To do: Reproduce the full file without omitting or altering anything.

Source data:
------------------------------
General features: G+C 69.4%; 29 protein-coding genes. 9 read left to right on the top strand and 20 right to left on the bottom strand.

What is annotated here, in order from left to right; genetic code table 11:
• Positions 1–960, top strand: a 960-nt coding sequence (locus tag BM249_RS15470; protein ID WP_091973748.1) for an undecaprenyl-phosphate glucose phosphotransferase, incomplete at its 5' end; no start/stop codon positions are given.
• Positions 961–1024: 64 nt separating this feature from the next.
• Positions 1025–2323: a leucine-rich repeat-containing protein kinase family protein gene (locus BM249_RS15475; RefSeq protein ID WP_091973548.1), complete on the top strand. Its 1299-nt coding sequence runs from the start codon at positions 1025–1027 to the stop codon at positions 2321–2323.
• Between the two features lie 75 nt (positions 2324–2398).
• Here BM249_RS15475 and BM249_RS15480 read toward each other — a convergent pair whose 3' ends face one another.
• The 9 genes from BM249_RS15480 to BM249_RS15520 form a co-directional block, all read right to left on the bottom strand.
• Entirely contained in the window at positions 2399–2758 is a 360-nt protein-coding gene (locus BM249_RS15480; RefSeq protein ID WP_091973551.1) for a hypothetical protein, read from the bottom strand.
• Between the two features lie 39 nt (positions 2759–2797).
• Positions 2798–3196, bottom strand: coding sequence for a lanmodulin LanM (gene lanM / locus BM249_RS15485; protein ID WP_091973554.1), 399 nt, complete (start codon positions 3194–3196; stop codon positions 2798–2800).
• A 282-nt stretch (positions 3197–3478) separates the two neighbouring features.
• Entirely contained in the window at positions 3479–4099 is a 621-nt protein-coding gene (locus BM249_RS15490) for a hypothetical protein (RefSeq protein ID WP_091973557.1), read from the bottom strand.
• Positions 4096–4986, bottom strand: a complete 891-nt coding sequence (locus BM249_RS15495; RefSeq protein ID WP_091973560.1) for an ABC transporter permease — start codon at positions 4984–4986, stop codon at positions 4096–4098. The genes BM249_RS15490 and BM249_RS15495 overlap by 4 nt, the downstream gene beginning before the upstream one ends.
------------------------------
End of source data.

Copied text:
General features: G+C 69.4%; 29 protein-coding genes. 9 read left to right on the top strand and 20 right to left on the bottom strand.

What is annotated here, in order from left to right; genetic code table 11:
• Positions 1–960, top strand: a 960-nt coding sequence (locus tag BM249_RS15470; protein ID WP_091973748.1) for an undecaprenyl-phosphate glucose phosphotransferase, incomplete at its 5' end; no start/stop codon positions are given.
• Positions 961–1024: 64 nt separating this feature from the next.
• Positions 1025–2323: a leucine-rich repeat-containing protein kinase family protein gene (locus BM249_RS15475; RefSeq protein ID WP_091973548.1), complete on the top strand. Its 1299-nt coding sequence runs from the start codon at positions 1025–1027 to the stop codon at positions 2321–2323.
• Between the two features lie 75 nt (positions 2324–2398).
• Here BM249_RS15475 and BM249_RS15480 read toward each other — a convergent pair whose 3' ends face one another.
• The 9 genes from BM249_RS15480 to BM249_RS15520 form a co-directional block, all read right to left on the bottom strand.
• Entirely contained in the window at positions 2399–2758 is a 360-nt protein-coding gene (locus BM249_RS15480; RefSeq protein ID WP_091973551.1) for a hypothetical protein, read from the bottom strand.
• Between the two features lie 39 nt (positions 2759–2797).
• Positions 2798–3196, bottom strand: coding sequence for a lanmodulin LanM (gene lanM / locus BM249_RS15485; protein ID WP_091973554.1), 399 nt, complete (start codon positions 3194–3196; stop codon positions 2798–2800).
• A 282-nt stretch (positions 3197–3478) separates the two neighbouring features.
• Entirely contained in the window at positions 3479–4099 is a 621-nt protein-coding gene (locus BM249_RS15490) for a hypothetical protein (RefSeq protein ID WP_091973557.1), read from the bottom strand.
• Positions 4096–4986, bottom strand: a complete 891-nt coding sequence (locus BM249_RS15495; RefSeq protein ID WP_091973560.1) for an ABC transporter permease — start codon at positions 4984–4986, stop codon at positions 4096–4098. The genes BM249_RS15490 and BM249_RS15495 overlap by 4 nt, the downstream gene beginning before the upstream one ends.